We're making progress on bogus clothing collectors, say police

City of London force says a major investigation is taking place, and urges charities to help

Adrian Leppard, commissioner of the City of London Police
Adrian Leppard, commissioner of the City of London Police

The City of London Police has told charities that significant progress is being made in a major investigation it is conducting into charity clothing bag fraud.

At a forum organised by the force to update charities and clothing collection agents, officers called on charities to help them in the investigation.

The forum also heard about a desk that has been opened at the National Fraud Intelligence Bureau to help tackle the problem.

Adrian Leppard, commissioner of the City of London Police, said in a statement after the forum that charity bag fraud was an emerging threat that was making millions of pounds for organised crime gangs.

"Today’s event was an important stepping stone towards having a national strategy that will enable law enforcement and the charity sector to work in close partnership to tackle what is a particularly callous and cold-hearted crime," he said.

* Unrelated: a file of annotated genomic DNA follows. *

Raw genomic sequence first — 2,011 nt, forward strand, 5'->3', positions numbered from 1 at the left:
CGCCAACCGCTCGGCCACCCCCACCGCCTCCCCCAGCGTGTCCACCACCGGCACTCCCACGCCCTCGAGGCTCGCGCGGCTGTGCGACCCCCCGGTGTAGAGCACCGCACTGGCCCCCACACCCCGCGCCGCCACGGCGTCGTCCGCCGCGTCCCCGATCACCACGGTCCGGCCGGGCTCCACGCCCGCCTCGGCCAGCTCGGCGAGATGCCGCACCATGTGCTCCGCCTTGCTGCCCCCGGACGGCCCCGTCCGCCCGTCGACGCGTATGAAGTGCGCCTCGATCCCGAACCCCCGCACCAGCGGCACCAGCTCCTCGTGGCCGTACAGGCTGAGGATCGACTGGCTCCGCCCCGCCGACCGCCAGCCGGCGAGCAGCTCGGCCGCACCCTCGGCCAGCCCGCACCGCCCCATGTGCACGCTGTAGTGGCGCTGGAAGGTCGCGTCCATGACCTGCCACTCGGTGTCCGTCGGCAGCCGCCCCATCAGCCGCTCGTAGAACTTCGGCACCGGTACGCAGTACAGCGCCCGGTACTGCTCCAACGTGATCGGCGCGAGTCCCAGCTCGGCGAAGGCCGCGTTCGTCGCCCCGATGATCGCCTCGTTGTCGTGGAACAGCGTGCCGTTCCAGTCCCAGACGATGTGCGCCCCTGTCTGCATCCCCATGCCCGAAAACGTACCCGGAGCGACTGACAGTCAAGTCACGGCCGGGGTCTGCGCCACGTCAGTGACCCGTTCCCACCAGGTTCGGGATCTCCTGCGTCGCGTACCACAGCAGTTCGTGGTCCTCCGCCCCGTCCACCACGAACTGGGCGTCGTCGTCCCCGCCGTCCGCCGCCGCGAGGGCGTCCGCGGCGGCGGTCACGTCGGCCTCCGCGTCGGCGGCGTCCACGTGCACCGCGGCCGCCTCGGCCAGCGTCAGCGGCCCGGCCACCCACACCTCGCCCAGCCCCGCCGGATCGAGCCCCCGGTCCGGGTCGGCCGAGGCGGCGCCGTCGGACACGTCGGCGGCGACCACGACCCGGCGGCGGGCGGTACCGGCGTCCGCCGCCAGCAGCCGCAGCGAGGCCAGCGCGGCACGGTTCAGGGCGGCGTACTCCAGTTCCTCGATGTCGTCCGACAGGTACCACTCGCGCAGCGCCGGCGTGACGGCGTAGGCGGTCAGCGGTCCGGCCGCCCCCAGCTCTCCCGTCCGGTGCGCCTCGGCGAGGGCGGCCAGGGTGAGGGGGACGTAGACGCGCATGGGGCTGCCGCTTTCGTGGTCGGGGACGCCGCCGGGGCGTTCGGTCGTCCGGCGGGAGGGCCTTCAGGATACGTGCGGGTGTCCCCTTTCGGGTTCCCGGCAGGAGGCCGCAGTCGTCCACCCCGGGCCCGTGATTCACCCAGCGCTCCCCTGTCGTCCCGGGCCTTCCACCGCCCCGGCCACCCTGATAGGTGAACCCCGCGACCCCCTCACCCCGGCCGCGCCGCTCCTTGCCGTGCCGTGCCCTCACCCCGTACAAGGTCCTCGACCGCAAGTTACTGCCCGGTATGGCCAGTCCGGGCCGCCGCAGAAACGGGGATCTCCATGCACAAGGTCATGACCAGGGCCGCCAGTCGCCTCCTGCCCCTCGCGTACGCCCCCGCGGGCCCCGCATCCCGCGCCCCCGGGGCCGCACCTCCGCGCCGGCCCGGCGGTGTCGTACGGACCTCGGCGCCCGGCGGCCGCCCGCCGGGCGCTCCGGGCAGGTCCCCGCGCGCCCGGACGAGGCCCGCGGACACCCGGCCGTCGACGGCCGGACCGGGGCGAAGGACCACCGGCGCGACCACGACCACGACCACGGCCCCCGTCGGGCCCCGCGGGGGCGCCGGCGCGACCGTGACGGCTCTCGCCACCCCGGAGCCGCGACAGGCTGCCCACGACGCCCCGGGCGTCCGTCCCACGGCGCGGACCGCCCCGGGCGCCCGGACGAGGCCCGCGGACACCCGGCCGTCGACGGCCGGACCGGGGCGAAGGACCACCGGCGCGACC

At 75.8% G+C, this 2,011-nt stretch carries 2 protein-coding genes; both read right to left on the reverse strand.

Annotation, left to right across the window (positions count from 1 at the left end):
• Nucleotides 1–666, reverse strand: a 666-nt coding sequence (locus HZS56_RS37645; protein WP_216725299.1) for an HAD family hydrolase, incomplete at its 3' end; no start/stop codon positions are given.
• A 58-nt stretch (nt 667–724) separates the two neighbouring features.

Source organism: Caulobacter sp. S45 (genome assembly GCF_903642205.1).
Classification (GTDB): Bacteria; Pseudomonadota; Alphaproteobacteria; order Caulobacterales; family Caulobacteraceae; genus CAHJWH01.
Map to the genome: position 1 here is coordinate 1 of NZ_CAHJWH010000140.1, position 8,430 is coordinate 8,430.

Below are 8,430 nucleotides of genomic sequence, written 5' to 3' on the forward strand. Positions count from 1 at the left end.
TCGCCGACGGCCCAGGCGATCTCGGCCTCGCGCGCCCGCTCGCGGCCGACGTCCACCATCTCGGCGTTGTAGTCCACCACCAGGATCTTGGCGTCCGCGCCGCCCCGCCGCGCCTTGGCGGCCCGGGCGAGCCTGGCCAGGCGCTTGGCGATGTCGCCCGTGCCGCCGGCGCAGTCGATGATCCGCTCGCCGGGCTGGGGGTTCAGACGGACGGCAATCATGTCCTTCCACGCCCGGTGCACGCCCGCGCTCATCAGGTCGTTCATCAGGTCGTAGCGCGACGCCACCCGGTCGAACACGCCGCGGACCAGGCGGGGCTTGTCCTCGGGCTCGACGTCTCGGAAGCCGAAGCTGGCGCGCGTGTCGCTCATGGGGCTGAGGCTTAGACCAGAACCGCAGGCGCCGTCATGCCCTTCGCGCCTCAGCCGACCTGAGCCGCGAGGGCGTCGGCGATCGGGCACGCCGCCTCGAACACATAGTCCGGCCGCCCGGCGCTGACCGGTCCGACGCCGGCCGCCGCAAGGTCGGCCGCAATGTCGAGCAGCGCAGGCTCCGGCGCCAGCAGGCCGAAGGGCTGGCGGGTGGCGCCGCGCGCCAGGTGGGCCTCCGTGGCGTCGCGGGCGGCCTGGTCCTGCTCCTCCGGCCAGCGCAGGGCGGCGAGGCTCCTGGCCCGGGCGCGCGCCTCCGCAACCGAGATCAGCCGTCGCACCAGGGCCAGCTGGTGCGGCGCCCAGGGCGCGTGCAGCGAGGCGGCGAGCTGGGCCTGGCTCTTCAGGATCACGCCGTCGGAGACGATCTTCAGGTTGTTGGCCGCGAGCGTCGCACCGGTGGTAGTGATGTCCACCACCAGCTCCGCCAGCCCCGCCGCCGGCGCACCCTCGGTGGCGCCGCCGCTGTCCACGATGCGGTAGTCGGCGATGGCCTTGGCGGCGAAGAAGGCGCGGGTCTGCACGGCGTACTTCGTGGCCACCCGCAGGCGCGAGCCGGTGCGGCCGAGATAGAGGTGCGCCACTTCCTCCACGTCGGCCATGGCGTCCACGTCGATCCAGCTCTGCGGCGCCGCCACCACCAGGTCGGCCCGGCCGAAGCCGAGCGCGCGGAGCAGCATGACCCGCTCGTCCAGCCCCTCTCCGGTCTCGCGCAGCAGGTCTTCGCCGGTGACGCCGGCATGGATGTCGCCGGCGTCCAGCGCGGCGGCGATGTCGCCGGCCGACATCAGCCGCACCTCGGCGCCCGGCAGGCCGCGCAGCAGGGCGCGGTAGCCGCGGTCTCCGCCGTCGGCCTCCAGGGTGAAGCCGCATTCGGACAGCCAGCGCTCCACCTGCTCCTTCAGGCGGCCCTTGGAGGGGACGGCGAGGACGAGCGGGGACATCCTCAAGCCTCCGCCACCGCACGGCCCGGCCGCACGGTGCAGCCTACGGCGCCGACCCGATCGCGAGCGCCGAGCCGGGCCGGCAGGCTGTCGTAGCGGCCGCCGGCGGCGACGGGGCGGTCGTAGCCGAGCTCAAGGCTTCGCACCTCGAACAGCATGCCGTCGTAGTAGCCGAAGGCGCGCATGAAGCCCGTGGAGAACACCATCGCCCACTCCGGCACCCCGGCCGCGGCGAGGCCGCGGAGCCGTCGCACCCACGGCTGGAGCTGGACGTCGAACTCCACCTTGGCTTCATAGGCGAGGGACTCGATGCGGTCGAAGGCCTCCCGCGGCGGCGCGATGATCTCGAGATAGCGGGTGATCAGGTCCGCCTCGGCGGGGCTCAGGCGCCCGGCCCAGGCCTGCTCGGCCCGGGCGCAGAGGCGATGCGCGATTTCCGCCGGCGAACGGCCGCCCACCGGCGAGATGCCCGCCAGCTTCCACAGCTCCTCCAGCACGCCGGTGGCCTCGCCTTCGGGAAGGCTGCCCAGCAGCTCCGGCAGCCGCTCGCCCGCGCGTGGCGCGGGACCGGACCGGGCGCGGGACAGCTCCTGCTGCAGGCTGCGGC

It is understood that officers involved in the forum acknowledged that police had not dealt well with charity bag fraud in the past but said that was now changing.

Alistair McLean, chief executive of the Fundraising Standards Board, who attended the meeting, told Third Sector it was encouraging that police were making more of an effort on bogus collections. "There’s a real acknowledgement at long last that this is a really big issue," he said.

Last year, said McLean, 50 per cent of complaints the FRSB received that were not about its members concerned clothing collections. "Anecdotally, a large proportion of these were to do with bogus collections," he said. "Charities need to work together to help police eradicate this problem. It’s damaging public trust and confidence in charities."

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